Vocations View: A Day in the Life of a Seminarian

The Notre Dame Seminary flag football team at their annual game against St. Benedict's. Duncan is pictured back left. (Photo courtesy of Notre Dame Seminary).

by Nicholas Duncan, Seminarian

I often encounter people who have no idea what a seminary is or how it functions. People are left to ponder what a typical day is like at a seminary. Are we working and praying all day like Whoopi Goldberg in Sister Act? Is it like shipping off to basic training, or is it like going to a trade school where you live in an apartment somewhere and have a job on the side?

The seminary I happen to attend is essentially a boarding school for grown men. Instead of a covenant or monastery like you would see in The Sound of Music, it is more like the X-mansion from the X-men film franchise. But instead of young mutants learning to control their powers so they can protect the world from evil, the men at seminary have heard a calling from God and undergo formation so they can bring Christ to the people of God; thus also protecting the world from evil.

Notre Dame Seminary is the biggest house on Carrollton Avenue in the uptown district of New Orleans. We have about 140 seminarians and 10 priests that live in residence.
I’d like to share what a typical day is like for a seminarian at Notre Dame Seminary. I am writing this during my spring semester, and just like any other day at the seminary it is guided by the community horarium, Latin for “the hours,” which is the schedule of prayer that takes precedence over everything else. After this community prayer is our class schedule, followed by our personal horarium of prayer, work and leisure.

7:30     Morning prayer in the chapel.
7:45     Breakfast in the refectory; otherwise known as a cafeteria, but us Catholics love to give things weird names.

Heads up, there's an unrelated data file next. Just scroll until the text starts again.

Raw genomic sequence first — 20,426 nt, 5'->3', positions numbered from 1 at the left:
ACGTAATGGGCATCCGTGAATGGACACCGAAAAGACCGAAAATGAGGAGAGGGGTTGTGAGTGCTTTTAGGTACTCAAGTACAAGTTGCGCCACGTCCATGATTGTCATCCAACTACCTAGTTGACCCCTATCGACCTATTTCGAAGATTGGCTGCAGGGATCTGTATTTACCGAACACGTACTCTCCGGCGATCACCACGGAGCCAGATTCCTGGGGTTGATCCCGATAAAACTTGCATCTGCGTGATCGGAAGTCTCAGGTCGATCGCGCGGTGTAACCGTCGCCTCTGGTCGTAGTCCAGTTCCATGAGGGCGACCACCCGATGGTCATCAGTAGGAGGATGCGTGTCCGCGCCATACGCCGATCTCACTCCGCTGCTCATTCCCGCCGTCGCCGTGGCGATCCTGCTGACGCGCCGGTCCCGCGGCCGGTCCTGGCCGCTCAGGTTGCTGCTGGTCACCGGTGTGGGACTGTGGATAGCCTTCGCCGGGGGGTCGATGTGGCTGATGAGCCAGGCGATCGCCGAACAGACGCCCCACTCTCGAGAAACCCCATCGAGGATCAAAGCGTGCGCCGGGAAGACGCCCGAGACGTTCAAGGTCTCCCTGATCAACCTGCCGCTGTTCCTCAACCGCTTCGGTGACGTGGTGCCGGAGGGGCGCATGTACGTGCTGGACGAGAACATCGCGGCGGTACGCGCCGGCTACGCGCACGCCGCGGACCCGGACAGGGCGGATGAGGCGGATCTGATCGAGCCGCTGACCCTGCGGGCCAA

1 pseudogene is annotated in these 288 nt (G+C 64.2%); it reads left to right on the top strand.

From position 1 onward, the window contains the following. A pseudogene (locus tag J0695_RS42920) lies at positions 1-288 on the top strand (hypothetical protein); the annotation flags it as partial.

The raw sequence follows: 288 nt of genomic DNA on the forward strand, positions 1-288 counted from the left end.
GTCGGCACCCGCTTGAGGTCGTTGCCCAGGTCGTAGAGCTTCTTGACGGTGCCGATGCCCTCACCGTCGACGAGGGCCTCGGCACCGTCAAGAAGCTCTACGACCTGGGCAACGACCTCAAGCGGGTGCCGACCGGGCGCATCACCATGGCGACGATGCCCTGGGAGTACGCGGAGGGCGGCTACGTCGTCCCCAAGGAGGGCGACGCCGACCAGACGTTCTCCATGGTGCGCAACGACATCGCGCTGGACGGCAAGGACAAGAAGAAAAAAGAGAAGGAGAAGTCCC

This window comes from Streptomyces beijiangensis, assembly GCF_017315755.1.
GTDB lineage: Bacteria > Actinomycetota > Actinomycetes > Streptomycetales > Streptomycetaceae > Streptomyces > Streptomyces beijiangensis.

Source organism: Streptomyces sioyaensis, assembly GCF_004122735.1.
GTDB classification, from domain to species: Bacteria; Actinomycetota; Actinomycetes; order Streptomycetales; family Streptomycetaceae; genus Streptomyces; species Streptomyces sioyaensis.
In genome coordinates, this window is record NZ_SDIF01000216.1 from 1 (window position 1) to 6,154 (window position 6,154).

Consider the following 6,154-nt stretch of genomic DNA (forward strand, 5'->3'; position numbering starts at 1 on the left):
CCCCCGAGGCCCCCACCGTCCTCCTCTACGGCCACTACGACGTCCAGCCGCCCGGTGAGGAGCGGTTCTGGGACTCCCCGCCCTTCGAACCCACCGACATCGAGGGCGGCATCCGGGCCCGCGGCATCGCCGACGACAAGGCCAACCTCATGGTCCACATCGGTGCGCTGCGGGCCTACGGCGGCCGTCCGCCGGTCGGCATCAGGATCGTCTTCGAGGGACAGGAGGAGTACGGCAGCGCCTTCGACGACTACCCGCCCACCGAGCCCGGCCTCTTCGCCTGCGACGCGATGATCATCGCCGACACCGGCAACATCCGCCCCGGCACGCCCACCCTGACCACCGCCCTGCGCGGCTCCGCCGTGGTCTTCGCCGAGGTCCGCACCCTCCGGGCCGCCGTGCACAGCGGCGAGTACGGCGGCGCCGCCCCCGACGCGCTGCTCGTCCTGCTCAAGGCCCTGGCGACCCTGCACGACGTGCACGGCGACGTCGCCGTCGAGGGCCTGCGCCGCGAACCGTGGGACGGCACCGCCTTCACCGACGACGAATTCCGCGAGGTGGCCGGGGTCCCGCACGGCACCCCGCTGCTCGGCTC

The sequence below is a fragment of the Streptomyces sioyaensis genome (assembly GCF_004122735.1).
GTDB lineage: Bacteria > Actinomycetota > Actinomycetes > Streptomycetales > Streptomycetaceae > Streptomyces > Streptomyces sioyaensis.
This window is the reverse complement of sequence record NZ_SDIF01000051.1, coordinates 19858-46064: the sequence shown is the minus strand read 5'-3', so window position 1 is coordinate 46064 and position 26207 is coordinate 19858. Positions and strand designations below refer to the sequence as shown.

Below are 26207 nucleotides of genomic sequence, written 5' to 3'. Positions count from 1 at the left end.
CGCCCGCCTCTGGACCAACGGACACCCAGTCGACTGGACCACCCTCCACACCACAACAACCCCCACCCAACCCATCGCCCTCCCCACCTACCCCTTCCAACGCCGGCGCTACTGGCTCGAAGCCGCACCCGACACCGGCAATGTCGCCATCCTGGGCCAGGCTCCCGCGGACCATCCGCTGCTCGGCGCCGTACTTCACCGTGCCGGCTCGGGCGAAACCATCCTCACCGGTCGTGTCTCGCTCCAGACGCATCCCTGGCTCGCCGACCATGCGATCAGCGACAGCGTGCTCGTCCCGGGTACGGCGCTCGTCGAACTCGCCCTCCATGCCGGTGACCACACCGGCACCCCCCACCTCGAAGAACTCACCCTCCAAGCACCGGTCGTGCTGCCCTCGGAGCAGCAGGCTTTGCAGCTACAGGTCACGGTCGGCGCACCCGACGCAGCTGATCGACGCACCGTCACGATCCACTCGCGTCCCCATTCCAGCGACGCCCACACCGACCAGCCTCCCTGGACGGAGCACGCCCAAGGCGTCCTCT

8:00     Most seminarians are off to class, but my group has a professor on sabbatical, so our schedule is a little different. I’m off to the library to work on a presentation for my class on evolution (PH 205) on how science and religion are compatible.
9:45     I move to classroom 7 for PH 203, political philosophy, where we studied the errors in Machiavelli’s The Prince and Thomas Hobbes’ Leviathan.
11:15 After class I head over to classroom 2 to rehearse for the day’s Mass with the schola (ie, the choir).
11:45 Attend Mass.
12:30 Lunch in the refectory.
1:05 I run up to the NDS Store’s storage closet to get 20 pint glasses to give as gifts to the priests who have come as mentors for the diaconate internship orientation that was going on that day. Running the NDS Store is one of my house jobs.
1:30     I’m back in classroom 7, this time for PH 204, my Philosophy/Theology seminar class. I have already given my presentation on John Wycliff, but today three of my classmates are giving hour long presentations on Rene Descartes, Henry VIII/St. Thomas More/Erasmus, and Jean Jacques Roseau.
4:30     Formation Conference: Father J.D. Matherne gives a talk to my class on his first year as a priest.
5:45     Evening Prayer with the entire community in the chapel. I arrived early and prayed daytime prayer as well.
6:00     Dinner in the refectory.
6:45     I go back to the library to work on my Latin homework for the next day’s class.
8:30     I head up to my room straighten it up, sweep the floor, and change into workout clothes.
9:00     I head to the gym on campus to workout.
10:00 I go back to my room, shower and get everything ready that I will need for class the next day.
10:30 I go to the chapel on my floor and pray the Office of Readings and Night Prayer from the Breviary (Catholic for prayer book)
11:30 I return from the chapel and go to bed.

This a pretty typical day at the seminary, Mass is always at the center, as the Eucharist is the source of our faith, and the day is bookended by community prayer in the morning and evening. The class times may differ depending on how far along you are in your studies, and different guys choose to do their personal prayer and exercise at the times that best suit them.

But a typical day is not the norm here. There is always something going on; the relics of St. Padre Pio or St. John Paul II might be here, we could be having visitation services for the New Orleans Saints owner Tom Benson, or perhaps a fancy dinner with some of our benefactors. We could be staging a play, or hosting a lecture for the community. They keep us very busy, but I love being here and feel blessed to have the opportunity to study for the Diocese of Shreveport.

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